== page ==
Virginia Postrel proposes:

To someone who thinks "glamour" means movie stars and designer dresses, the idea that terrorism is glamorous sounds bizarre. But Rushdie is wise to the deeper meaning of glamour, as a form of magic and persuasion. Glamour is in the audience's eyes, and the phenomenon long preceded Hollywood. Jihadi terrorism in fact combines two ancient forms of glamour--the martial and the religious--with the modern promise of media celebrity.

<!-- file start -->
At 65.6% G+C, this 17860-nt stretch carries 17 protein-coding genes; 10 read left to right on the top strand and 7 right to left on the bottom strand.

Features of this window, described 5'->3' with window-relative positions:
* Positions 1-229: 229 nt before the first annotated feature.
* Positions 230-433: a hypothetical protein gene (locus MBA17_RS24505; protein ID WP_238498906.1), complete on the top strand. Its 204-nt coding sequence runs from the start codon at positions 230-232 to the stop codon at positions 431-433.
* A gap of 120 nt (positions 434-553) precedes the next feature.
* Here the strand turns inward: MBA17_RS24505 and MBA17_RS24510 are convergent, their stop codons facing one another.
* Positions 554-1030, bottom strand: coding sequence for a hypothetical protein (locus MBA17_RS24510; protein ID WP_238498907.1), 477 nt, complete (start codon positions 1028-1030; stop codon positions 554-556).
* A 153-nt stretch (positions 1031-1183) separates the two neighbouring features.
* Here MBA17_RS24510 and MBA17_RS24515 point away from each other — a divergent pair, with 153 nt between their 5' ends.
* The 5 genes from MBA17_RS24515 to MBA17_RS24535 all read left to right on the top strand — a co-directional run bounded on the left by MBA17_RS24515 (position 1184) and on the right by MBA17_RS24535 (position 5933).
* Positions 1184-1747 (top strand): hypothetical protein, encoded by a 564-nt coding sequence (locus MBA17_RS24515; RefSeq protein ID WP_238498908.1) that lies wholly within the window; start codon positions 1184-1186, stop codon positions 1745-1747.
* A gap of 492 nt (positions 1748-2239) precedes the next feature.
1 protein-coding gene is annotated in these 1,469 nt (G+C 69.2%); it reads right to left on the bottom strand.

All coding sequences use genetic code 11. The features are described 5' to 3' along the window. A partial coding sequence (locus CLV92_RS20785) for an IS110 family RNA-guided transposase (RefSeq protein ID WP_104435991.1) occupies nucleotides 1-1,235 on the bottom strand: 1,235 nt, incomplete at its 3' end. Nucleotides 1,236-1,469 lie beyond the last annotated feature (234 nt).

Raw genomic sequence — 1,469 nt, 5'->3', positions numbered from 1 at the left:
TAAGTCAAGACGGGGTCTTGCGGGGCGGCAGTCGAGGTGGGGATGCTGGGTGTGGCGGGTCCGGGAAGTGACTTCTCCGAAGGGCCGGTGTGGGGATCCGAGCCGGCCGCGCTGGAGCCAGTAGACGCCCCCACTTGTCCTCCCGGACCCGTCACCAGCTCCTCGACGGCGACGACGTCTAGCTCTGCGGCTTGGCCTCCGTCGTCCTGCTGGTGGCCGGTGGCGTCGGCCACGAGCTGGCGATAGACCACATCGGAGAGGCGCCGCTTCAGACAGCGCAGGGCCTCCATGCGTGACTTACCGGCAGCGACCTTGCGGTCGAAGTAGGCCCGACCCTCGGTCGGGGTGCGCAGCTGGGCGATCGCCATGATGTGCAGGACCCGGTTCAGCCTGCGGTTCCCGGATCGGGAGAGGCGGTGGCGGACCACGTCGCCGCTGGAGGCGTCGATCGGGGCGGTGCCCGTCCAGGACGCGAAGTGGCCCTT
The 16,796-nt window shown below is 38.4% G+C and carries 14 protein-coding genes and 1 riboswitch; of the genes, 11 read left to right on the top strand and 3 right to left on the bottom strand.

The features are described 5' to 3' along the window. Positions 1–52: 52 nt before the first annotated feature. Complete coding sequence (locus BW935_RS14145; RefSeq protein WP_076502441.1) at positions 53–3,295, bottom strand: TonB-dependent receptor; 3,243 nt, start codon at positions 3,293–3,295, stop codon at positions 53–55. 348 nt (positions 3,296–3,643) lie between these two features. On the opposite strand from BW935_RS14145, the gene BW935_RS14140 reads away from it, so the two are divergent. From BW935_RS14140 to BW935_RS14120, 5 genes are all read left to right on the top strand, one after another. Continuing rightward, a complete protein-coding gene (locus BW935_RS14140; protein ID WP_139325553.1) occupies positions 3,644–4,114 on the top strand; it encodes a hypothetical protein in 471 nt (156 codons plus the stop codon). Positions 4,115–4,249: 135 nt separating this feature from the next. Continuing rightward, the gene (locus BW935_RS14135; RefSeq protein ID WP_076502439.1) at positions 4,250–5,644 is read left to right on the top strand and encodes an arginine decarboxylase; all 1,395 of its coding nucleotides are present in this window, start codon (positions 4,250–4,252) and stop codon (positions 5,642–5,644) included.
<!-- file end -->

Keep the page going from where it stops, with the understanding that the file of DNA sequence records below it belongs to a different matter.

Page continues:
Glamour can sell religious devotion or military glory as surely as it can pitch lipstick or island vacations. All promise a way to transcend our everyday circumstances, to experience more and become better than ordinary life allows.  All invite us to imagine escape and transformation.

We want to hear what you think about this article. Submit a letter to the editor or write to letters@theatlantic.com.